What have I learnt? Code reviews aren’t just about picking out little things like a missing semi-colon or a place where they could have used CSS shorthand for example. It’s also about looking at the code as a whole and seeing if that is the best way to do it.

Good code reviews, I find, also provide suggestions and examples of how to do something differently, not just saying, “I don’t like this, do it differently”.

Shared codebase inheritance

Whilst having my code review hat on, I was taking a look at our codebase as a whole. When we are building our new components, we are very concious about ensuring that do not load for News. This is good and follows mobile first methodology.

However what we haven’t yet taken into account are all the styles and scripts which we have inherited from News that we aren’t using.

Now, I’m going to make a sweeping, but probably quite accurate) statement and say that on average, World Service end users are more likely to have less advanced phones than UK users. This means that it should be more of a priority for us to ensure that our users are only getting the bare minimum of what they need to load our pages, not all this other gumf that isn’t being used.

I began working on a solution to this for the CSS but never finished because Mundo took priority. Hopefully I’ll get some time to look at this soon!

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Problems with RTL flipping CSS using overrides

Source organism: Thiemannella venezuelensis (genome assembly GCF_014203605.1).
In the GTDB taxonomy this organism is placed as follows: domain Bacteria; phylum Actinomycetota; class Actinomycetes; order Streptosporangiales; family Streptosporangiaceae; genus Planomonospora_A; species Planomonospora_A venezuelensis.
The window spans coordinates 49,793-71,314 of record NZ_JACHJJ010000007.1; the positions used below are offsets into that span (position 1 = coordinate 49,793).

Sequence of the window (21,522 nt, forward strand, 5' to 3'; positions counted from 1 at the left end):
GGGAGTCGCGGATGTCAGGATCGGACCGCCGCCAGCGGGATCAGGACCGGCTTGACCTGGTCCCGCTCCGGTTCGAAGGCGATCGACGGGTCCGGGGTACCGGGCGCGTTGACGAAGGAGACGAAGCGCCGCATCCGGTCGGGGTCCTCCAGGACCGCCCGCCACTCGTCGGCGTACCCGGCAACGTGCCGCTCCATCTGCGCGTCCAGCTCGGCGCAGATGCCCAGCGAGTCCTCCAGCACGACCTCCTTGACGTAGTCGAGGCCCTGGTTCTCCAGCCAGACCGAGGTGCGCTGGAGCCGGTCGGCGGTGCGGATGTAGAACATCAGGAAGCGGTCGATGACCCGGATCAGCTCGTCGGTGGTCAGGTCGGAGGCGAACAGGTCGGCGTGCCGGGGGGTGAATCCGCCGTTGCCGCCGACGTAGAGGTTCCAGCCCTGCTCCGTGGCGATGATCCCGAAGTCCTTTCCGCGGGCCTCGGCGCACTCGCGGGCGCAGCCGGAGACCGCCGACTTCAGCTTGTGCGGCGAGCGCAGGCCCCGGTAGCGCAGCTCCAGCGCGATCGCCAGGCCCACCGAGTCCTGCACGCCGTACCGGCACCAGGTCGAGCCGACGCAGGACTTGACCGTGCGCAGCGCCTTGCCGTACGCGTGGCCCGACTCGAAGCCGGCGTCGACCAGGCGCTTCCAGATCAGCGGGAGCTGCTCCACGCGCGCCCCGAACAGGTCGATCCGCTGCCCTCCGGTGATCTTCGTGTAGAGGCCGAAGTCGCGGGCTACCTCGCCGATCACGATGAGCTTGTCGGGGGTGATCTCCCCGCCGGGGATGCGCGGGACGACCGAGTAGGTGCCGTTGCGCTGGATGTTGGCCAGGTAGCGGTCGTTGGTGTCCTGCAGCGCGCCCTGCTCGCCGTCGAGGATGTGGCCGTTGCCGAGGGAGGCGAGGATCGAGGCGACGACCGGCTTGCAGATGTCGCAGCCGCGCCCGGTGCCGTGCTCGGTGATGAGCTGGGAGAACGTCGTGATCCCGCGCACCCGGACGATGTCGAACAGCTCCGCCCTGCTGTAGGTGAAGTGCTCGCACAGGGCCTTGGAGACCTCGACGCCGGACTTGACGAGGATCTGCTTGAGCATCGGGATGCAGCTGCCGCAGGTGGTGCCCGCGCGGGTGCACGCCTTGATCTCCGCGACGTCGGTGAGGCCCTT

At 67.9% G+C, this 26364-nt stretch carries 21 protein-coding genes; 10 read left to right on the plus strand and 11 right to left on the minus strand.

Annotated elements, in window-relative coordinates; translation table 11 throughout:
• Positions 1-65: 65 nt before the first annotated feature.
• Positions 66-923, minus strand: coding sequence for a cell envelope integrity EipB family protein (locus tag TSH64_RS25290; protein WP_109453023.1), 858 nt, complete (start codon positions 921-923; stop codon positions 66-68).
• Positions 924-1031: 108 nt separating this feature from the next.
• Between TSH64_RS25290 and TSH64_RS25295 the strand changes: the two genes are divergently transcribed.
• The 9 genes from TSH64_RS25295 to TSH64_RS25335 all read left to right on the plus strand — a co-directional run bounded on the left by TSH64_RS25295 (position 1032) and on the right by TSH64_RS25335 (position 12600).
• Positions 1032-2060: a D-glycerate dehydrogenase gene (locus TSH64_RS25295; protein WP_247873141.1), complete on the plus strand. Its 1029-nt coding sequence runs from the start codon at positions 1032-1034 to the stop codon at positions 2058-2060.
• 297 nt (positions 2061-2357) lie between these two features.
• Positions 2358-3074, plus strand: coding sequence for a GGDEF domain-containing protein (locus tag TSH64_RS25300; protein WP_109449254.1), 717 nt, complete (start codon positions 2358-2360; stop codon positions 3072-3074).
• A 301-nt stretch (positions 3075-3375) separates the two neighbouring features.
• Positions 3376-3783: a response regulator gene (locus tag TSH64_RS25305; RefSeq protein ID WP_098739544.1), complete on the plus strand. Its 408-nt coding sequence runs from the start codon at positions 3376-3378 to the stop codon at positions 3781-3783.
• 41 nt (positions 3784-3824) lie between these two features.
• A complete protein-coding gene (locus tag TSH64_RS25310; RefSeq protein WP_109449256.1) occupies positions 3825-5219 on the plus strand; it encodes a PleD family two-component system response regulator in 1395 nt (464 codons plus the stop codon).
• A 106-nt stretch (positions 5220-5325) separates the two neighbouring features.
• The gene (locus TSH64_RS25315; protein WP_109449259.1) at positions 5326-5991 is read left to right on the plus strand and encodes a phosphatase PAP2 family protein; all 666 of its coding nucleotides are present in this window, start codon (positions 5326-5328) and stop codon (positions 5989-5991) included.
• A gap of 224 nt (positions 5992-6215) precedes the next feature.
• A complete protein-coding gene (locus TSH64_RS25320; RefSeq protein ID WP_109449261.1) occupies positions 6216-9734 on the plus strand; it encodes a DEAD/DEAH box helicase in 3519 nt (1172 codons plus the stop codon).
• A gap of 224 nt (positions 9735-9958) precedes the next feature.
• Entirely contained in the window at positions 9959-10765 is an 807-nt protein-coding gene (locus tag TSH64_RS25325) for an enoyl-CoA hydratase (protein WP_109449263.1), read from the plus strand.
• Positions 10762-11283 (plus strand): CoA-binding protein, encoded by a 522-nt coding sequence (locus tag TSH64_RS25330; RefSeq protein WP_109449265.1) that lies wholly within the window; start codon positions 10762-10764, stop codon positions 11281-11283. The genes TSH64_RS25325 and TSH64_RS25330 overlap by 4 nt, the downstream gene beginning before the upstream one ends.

Some CSS properties are easier to override for RTL flipping than others.

Easy

Float and clear are very easy. Text-align and text-indent are fine. Any property that is defined with one value is easy to flip.

For example, float can be either left or right.

float: left;

@if $rtl {
  float: right;
  // This will completely override the original rule
}

Shorthand styles are also easy to flip, since all the values will be overridden. Given padding is used:

padding: 1px 2px 3px 4px;

@if $rtl {
  padding: 1px 4px 3px 2px;
  // We can simply swap the left and right values to achieve a clean override
}

Medium

The more tricky ones are left and right. These don’t override cleanly because both can exist simultaneously. Take the following example:

left: 0;

@if $rtl {
  right: 0;
}

The compiled CSS for the LTR stylesheet would look like this:

left: 0;

Fine. However the RTL stylesheet will look like this:

left: 0;
right: 0;

See the problem?

To resolve this, you must replace the LTR value with auto. Auto is the default value for left and right. However this does mean an extra style whenever left or right occurs.

left: 0;

@if $rtl {
  left: auto;
  right: 0;
}

Hard

Any longhand styles such as margin-left, margin-right, border-left, border-right, and so on behave in the same way as left and right. They are slightly harder however, because we cannot simply reset the original value to 0. Take the following example:

margin-left: 10px;

@if $rtl {
  margin-left: 0;
  margin-right: 10px;
}

So here we have swapped the left and right margin and reset the left to 0. However, what if the margin-right was being set elsewhere. We have just reset it to 0 without taking into consideration other styles which may be contributing to the same element. This is something to be careful with.

Impossible

background-position is impossible to flip if a numeric value has been used for the horizontal positioning.

It is very common to use background-position to nudge a background-image across if it is misaligned, however this causes issues if we need a RTL stylesheet.

This is because the functionality to align a background image on the right with an offset is missing from the CSS specification. We cannot say I want to align my background image 5px from the right.